ILLINOIS APPELLATE COURT — FIFTH DISTRICT ORDER AFFIRMED.
OPINION FILED JANUARY 12, 1984.
WILBERT M. VOSS, ADM'R OF THE ESTATE OF ANTON HAAR, PLAINTIFF-RESPONDENT,
KEVIN TUNE ET AL., DEFENDANTS-PETITIONERS.
Appeal from the Circuit Court of Madison County; the Hon.
William E. Johnson, Judge, presiding.
JUSTICE HARRISON DELIVERED THE OPINION OF THE COURT:
Wilbert Voss (plaintiff), administrator of the estate of Anton Haar, brought suit against Kevin Tune and Bauer Brothers Construction Company (defendants). Plaintiff's complaint alleged that Tune, while within the scope of his employment with Bauer Brothers, failed to exercise ordinary care in the operation of his vehicle, and as a consequence struck and injured Anton Haar. Following a jury trial, the jury returned a verdict in favor of both defendants, and the court entered judgment on the verdict. The court subsequently granted plaintiff's post-trial motion and allowed a new trial on all issues, finding that the evidence established "some degree of negligence" on the part of Tune. Defendants filed a petition for leave to appeal to this court pursuant to Supreme Court Rule 306 (87 Ill.2d R. 306), and we granted the petition. We affirm.
• 1, 2 Initially, we note that there is disagreement regarding the standard to be applied by a trial judge in determining whether to set aside a jury verdict and grant a new trial in a civil case. This court has held that a trial judge is only justified in setting aside a verdict and allowing a new trial when the verdict is contrary to the manifest weight of the evidence. (Bean v. Volkswagenwerk Aktiengesellschaft (1982), 109 Ill. App.3d 333, 335, 440 N.E.2d 426.) The appellate court for the first district has held that a trial judge is warranted in granting a new trial when the verdict of the jury is not supported by a preponderance of the evidence. (Spankroy v. Alesky (1977), 45 Ill. App.3d 432, 436-37, 359 N.E.2d 1078.) We believe that the manifest weight of the evidence standard expressed in Bean is the one which we are compelled to follow, as our supreme court has specifically articulated its adherence to that same standard. (Mizowek v. De Franco (1976), 64 Ill.2d 303, 310, 356 N.E.2d 32.) Finally, in analyzing the propriety of a trial court order granting a new trial, a reviewing court will not reverse such an order unless that order is shown to constitute an abuse of the trial court's discretion. Looft v. Missouri Pacific R.R. Co. (1982), 104 Ill. App.3d 152, 156, 432 N.E.2d 1152.
• 3 Applying these standards to the case at bar, we cannot say that the trial court abused its discretion in allowing a new trial. The instant case was tried in May 1982, well after the effective date of our supreme court's adoption of the doctrine of "pure" comparative negligence (Alvis v. Ribar (1981), 85 Ill.2d 1, 28, 421 N.E.2d 886). Thus, plaintiff here was only required to show some negligence on the part of the defendant Tune, and, upon such a showing, any contributory negligence on the part of Mr. Haar could not operate to bar recovery entirely. (Alvis v. Ribar (1981), 85 Ill.2d 1, 11.) While there was evidence in this case tending to show that Mr. Haar was walking in the road, and not on the edge of it, we cannot say that the trial court abused its discretion in finding that the verdict of the jury was contrary to the manifest weight of the evidence. It was undisputed that the accident happened in broad daylight, that defendant Tune saw Mr. Haar just prior to making the right turn after which his vehicle struck Mr. Haar; that Tune looked to his left, but not his right, just before crossing a pair of train tracks and striking Mr. Haar; and that Haar was struck by the right front of the Tune vehicle. Moreover, while defendants suggest that Mr. Haar either stumbled or fell in front of the Tune vehicle, there was no evidence suggesting that such was the case. Although Tune testified that Mr. Haar "could have stumbled," Tune admitted that he didn't know if Haar had in fact stumbled, that Haar was walking in a straight line when Tune last saw him, and that Haar was standing up when Tune's vehicle struck him. Viewing the evidence in its entirety, we cannot say that the trial judge abused his discretion in setting aside the jury's verdict and ordering a new trial on all issues.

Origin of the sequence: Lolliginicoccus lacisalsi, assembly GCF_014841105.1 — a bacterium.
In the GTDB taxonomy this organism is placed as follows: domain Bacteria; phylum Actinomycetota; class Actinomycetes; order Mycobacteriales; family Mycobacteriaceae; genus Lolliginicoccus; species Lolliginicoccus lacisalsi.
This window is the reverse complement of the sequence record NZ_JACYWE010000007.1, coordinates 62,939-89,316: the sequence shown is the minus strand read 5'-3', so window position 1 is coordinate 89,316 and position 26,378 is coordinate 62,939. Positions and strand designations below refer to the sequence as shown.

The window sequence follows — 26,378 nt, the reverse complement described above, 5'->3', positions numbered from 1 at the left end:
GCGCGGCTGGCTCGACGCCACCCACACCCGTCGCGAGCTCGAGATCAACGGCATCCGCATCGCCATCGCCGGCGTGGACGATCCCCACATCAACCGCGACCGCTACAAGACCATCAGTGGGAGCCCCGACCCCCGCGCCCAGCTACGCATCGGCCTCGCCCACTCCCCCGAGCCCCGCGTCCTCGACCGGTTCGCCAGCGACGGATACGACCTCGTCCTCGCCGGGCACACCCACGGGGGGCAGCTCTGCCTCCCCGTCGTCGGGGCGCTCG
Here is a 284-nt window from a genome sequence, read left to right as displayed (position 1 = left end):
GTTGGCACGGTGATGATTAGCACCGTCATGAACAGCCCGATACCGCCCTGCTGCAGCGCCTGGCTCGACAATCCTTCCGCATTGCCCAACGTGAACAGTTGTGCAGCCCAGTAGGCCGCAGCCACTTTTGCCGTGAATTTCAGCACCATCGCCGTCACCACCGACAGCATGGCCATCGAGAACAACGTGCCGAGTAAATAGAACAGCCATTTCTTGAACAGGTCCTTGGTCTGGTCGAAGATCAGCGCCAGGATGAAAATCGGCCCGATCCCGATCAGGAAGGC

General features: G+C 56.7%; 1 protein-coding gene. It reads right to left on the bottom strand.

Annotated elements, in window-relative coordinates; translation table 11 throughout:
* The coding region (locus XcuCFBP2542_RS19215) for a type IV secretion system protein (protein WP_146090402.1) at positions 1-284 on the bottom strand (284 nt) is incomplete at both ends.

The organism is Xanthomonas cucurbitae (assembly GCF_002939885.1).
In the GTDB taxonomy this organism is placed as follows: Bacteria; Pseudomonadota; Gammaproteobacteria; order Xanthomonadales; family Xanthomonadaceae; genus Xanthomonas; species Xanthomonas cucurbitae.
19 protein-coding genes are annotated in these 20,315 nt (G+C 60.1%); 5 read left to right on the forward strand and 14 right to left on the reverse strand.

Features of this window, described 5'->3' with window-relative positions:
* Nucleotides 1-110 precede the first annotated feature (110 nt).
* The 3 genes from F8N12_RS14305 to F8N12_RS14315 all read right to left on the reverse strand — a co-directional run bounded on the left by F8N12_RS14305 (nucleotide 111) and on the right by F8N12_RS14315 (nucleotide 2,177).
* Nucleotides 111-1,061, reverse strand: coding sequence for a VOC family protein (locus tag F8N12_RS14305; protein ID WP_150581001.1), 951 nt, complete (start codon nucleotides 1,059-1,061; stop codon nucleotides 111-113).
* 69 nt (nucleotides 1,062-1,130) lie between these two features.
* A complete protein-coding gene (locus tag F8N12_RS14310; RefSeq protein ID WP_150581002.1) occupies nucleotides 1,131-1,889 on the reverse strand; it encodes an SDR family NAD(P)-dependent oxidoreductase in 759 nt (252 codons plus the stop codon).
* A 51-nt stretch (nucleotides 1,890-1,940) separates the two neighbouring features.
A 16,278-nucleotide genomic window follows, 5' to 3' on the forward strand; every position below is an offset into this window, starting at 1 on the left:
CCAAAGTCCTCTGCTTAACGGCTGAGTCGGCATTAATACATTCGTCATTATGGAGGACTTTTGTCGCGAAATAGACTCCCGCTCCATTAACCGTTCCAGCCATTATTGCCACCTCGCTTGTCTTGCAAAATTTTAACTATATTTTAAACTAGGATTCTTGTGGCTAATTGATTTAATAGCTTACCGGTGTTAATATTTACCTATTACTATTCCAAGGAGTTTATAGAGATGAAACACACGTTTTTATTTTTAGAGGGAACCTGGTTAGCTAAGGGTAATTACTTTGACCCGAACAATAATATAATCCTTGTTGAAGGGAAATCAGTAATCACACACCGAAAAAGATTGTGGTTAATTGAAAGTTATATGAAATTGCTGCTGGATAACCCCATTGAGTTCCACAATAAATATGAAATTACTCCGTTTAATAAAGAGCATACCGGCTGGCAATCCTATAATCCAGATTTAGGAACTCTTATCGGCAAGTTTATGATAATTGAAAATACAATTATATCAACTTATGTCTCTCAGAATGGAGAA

For the foregoing reasons, the order of the circuit court of Madison County granting a new trial in this cause is affirmed.
WELCH, P.J., and KARNS, J., concur.
© 2002 VersusLaw Inc.